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profileNeural Cell Adhesion Molecule L1

"Neural Cell Adhesion Molecule L1" is a descriptor in the National Library of Medicine's controlled vocabulary thesaurus, MeSH (Medical Subject Headings). Descriptors are arranged in a hierarchical structure, which enables searching at various levels of specificity.

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A member of the immunoglobulin superfamily of neuronal cell adhesion molecules that is required for proper nervous system development. Neural cell adhesion molecule L1 consists of six Ig domains, five fibronectin domains, a transmembrane region and an intracellular domain. Two splicing variants are known: a neuronal form that contains a four-amino acid RSLE sequence in the cytoplasmic domain, and a non-neuronal form that lacks the RSLE sequence. Mutations in the L1 gene result in L1 disease. Neural cell adhesion molecule L1 is predominantly expressed during development in neurons and Schwann cells; involved in cell adhesion, neuronal migration, axonal growth and pathfinding, and myelination.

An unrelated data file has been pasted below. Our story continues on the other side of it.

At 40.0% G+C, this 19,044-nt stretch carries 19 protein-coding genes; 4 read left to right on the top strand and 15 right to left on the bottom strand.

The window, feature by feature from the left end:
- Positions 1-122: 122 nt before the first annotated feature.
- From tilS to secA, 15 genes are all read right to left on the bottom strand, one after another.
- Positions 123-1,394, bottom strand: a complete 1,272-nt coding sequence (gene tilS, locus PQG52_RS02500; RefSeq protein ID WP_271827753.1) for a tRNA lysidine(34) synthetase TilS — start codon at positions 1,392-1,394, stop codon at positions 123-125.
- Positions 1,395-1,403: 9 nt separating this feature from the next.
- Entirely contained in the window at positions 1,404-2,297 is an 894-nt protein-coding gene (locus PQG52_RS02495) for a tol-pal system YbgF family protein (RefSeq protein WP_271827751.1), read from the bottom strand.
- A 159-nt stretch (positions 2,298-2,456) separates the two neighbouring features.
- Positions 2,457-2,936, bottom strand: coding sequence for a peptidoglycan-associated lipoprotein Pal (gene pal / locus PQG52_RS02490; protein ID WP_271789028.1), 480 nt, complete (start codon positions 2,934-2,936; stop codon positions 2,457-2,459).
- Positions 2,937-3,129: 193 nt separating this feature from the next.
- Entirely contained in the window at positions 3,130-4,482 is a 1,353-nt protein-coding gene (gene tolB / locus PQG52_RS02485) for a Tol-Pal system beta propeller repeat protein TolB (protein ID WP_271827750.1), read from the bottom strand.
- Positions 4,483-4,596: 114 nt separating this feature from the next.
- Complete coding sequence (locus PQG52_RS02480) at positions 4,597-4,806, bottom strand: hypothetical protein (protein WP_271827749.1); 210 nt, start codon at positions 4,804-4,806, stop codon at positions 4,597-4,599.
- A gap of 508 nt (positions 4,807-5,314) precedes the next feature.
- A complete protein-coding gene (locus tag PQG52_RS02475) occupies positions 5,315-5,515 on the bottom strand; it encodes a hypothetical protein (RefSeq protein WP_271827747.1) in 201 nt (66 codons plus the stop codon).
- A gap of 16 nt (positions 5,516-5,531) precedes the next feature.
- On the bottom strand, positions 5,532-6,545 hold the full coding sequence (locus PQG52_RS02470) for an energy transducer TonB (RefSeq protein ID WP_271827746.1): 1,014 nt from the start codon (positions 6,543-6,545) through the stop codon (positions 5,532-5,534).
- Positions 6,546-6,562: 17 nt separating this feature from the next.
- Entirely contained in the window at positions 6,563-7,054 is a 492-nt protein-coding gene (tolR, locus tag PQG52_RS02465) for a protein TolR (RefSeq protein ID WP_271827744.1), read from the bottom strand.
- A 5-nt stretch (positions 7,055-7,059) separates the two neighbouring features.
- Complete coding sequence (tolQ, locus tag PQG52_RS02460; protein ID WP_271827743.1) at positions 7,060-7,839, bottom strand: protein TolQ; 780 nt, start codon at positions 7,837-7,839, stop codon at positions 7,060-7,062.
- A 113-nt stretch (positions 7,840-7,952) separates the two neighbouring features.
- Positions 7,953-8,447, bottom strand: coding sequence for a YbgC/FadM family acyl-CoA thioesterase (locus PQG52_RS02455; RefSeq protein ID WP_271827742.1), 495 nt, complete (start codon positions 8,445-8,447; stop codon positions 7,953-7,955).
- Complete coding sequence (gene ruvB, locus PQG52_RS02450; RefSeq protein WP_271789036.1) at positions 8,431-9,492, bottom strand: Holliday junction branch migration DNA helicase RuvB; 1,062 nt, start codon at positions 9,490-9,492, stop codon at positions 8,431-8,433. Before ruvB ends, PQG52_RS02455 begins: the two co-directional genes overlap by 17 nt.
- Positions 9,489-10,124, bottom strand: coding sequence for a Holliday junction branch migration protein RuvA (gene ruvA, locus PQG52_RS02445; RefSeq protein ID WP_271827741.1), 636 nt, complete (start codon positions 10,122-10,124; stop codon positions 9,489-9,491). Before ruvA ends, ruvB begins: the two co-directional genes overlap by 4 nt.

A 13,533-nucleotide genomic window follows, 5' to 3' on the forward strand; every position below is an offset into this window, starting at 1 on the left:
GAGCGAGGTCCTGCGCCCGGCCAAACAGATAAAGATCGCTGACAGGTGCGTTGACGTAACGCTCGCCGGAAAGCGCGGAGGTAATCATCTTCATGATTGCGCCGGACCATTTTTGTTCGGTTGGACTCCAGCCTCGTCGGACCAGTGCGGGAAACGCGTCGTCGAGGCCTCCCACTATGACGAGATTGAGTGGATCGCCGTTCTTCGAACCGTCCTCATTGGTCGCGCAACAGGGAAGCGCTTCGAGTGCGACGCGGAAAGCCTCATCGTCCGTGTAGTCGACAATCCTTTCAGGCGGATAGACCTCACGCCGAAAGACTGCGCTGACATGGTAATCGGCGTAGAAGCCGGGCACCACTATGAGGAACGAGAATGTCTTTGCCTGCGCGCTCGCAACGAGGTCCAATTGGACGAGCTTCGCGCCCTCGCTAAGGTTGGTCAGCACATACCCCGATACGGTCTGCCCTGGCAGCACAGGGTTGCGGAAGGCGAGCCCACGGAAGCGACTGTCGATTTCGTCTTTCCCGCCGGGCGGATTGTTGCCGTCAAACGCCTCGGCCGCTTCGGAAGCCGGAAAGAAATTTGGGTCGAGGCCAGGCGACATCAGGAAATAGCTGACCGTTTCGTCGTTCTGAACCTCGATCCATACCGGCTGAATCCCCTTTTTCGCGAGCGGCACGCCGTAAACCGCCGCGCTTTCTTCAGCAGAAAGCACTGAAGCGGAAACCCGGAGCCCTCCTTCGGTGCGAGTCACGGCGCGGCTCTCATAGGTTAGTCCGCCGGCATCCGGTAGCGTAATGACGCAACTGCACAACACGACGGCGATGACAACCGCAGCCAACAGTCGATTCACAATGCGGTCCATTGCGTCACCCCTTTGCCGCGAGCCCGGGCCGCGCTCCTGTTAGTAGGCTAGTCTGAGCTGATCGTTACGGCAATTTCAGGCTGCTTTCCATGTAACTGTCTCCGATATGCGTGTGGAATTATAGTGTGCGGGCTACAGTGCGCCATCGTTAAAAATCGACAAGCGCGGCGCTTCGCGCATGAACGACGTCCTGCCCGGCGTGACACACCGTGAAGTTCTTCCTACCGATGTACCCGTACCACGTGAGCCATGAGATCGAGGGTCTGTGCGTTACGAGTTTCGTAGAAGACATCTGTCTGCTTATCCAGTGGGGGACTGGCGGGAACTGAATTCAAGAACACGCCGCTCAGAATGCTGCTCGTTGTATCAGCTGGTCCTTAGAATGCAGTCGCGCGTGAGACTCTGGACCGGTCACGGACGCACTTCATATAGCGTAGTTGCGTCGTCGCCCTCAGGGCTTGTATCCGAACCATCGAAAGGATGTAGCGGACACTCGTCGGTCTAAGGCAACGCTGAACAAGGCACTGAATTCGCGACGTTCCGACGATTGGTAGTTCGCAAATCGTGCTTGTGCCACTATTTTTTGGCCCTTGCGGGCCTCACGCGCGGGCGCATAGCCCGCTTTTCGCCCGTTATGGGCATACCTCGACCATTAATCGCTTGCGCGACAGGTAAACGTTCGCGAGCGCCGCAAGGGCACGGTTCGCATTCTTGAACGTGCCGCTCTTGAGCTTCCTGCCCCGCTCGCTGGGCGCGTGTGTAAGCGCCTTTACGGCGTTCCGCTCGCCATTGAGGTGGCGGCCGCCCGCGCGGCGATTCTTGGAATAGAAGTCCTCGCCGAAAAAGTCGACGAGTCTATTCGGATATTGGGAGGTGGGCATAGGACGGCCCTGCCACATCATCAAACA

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This graph shows the total number of publications written about "Neural Cell Adhesion Molecule L1" by people in Harvard Catalyst Profiles by year, and whether "Neural Cell Adhesion Molecule L1" was a major or minor topic of these publication.
Bar chart showing 35 publications over 19 distinct years, with a maximum of 8 publications in 2012
To see the data from this visualization as text, click here.